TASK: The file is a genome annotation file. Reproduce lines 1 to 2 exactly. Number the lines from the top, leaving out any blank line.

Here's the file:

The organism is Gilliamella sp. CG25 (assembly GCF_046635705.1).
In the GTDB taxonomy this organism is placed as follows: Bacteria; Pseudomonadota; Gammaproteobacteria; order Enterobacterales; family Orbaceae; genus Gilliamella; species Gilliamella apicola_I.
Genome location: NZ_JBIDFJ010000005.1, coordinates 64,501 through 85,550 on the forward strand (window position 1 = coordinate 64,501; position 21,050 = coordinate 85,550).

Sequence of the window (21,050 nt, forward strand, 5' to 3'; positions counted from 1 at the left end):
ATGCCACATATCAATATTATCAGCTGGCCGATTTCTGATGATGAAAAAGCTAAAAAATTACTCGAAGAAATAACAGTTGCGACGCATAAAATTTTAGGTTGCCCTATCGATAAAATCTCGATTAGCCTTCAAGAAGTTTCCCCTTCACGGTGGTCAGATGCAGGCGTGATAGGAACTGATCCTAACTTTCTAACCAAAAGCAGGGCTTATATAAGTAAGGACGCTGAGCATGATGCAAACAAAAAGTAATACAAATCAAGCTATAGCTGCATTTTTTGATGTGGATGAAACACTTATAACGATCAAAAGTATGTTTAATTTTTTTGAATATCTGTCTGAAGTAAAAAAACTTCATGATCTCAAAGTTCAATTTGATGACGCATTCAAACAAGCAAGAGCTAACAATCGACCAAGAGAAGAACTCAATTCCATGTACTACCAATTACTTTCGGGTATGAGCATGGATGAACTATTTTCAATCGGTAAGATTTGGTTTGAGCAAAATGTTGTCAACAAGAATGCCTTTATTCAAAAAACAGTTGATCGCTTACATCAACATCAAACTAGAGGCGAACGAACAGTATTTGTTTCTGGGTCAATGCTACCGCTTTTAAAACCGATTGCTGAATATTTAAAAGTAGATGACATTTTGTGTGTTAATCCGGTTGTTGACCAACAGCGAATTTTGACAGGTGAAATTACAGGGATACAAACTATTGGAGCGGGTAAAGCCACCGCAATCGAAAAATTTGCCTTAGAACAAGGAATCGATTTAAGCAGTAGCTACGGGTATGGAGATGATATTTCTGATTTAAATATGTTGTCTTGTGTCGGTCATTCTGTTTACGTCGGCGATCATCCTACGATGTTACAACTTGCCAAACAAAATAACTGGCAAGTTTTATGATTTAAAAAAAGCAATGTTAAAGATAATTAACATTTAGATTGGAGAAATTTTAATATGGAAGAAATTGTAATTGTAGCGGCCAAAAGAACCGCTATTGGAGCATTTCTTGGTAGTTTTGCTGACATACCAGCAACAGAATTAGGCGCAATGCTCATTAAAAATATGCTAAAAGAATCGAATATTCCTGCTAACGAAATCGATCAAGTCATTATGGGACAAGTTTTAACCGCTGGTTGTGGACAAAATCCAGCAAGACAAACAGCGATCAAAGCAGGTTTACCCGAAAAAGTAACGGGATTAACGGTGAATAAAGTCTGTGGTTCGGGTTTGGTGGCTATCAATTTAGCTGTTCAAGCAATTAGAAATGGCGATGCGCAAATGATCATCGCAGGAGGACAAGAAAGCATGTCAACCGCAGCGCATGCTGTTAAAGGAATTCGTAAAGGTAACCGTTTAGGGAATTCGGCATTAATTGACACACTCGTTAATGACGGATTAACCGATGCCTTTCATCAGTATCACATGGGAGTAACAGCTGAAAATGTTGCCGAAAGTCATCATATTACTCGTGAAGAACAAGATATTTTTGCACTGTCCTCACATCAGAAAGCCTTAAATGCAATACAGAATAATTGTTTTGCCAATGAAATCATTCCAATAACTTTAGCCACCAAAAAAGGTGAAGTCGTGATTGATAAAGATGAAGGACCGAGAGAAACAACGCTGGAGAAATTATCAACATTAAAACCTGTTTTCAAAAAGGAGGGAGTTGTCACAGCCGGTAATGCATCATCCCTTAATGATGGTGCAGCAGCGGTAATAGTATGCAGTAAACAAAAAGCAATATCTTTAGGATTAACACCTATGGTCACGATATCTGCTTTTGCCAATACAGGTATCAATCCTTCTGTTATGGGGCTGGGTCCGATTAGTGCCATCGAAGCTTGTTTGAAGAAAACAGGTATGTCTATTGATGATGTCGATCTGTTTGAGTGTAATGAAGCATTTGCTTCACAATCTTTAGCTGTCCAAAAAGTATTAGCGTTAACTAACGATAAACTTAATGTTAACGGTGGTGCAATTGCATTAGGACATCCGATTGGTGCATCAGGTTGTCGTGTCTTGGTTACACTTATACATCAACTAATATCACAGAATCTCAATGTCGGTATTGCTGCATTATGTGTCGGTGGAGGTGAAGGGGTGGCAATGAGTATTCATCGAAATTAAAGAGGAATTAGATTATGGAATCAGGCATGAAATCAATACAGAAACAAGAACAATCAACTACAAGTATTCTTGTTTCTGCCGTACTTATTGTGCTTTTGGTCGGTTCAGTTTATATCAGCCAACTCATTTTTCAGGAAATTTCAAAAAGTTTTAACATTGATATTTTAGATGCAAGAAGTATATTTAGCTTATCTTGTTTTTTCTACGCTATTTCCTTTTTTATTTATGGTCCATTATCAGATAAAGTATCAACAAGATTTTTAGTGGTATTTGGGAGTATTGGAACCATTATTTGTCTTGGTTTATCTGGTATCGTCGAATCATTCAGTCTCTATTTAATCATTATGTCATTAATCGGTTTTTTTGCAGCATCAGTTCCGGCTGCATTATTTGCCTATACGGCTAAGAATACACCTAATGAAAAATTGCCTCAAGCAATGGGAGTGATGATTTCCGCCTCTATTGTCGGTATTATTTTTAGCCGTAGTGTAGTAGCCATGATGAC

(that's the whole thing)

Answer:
The organism is Gilliamella sp. CG25 (assembly GCF_046635705.1).
In the GTDB taxonomy this organism is placed as follows: Bacteria; Pseudomonadota; Gammaproteobacteria; order Enterobacterales; family Orbaceae; genus Gilliamella; species Gilliamella apicola_I.